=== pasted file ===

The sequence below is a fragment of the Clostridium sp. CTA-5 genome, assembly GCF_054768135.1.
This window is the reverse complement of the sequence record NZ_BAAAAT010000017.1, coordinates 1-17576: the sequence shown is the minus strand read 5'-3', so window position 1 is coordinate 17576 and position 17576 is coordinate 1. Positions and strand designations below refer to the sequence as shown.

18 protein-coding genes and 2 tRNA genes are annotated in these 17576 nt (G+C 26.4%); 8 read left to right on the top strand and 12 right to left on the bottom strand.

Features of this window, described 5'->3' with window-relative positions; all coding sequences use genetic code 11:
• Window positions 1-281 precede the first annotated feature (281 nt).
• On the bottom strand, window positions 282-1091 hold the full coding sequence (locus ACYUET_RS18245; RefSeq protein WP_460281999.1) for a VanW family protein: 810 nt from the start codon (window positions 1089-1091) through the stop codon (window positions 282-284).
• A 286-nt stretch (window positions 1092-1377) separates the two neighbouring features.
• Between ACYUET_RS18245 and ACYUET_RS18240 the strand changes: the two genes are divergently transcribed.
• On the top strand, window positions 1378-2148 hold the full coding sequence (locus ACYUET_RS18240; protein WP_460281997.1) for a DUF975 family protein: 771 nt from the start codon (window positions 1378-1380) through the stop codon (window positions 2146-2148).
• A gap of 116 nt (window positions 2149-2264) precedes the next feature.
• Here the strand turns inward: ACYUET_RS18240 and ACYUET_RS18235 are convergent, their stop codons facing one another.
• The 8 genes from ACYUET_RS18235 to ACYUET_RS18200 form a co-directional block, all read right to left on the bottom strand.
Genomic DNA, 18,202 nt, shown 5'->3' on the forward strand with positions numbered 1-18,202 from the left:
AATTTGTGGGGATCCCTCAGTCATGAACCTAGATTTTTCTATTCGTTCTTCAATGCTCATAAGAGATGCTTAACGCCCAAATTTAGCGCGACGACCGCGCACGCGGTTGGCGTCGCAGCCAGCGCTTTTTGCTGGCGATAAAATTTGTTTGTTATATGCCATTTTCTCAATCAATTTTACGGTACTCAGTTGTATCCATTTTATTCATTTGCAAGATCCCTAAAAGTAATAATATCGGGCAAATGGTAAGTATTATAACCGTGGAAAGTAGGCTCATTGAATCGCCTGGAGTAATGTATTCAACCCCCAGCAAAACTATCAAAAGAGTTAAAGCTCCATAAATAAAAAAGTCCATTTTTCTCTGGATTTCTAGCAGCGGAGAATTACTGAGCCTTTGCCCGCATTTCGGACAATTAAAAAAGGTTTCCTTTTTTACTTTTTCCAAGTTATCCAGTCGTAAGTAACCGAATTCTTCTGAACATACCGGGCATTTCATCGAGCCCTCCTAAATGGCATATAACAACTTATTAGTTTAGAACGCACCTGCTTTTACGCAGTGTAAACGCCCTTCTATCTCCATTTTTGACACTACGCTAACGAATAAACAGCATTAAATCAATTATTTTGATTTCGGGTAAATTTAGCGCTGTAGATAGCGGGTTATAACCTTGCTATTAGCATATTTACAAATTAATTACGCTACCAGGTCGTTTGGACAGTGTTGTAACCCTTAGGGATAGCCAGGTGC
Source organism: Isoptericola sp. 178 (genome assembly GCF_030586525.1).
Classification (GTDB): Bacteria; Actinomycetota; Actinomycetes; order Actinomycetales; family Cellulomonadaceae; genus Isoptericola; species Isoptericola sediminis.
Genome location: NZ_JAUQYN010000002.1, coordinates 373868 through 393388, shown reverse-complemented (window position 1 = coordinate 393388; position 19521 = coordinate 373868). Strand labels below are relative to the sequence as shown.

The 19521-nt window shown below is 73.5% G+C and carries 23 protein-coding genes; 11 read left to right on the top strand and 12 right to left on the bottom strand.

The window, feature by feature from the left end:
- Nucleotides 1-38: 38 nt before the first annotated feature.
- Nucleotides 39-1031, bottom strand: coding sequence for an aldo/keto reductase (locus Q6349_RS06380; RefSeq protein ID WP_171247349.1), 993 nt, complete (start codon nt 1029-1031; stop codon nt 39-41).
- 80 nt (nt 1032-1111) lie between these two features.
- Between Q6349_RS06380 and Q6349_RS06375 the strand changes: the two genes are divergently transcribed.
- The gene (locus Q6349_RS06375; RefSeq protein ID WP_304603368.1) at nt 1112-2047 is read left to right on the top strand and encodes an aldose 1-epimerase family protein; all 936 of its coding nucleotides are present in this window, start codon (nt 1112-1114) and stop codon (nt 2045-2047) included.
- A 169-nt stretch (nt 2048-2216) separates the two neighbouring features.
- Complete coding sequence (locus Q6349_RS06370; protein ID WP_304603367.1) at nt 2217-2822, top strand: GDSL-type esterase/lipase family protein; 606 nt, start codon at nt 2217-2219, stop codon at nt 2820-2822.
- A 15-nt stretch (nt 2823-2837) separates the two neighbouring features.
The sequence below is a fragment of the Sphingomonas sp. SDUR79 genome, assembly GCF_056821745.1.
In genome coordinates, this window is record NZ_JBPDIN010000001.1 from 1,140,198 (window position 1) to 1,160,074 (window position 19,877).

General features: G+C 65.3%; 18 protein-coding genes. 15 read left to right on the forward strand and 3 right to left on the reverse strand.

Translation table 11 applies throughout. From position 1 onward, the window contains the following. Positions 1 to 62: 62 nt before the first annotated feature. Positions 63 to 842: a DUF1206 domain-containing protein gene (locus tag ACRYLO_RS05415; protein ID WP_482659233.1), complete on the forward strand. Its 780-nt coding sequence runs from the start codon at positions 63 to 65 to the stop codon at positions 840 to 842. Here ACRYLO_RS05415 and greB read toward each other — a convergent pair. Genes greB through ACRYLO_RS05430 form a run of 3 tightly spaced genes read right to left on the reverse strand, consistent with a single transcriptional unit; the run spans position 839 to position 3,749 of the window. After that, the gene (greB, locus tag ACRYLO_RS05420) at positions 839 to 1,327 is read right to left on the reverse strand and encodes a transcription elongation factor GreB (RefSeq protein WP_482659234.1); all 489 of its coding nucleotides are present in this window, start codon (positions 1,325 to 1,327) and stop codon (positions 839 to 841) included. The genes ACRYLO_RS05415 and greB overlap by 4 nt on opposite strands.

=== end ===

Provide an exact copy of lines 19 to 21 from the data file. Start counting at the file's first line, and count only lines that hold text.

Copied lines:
The window, feature by feature from the left end:
- Nucleotides 1-38: 38 nt before the first annotated feature.
- Nucleotides 39-1031, bottom strand: coding sequence for an aldo/keto reductase (locus Q6349_RS06380; RefSeq protein ID WP_171247349.1), 993 nt, complete (start codon nt 1029-1031; stop codon nt 39-41).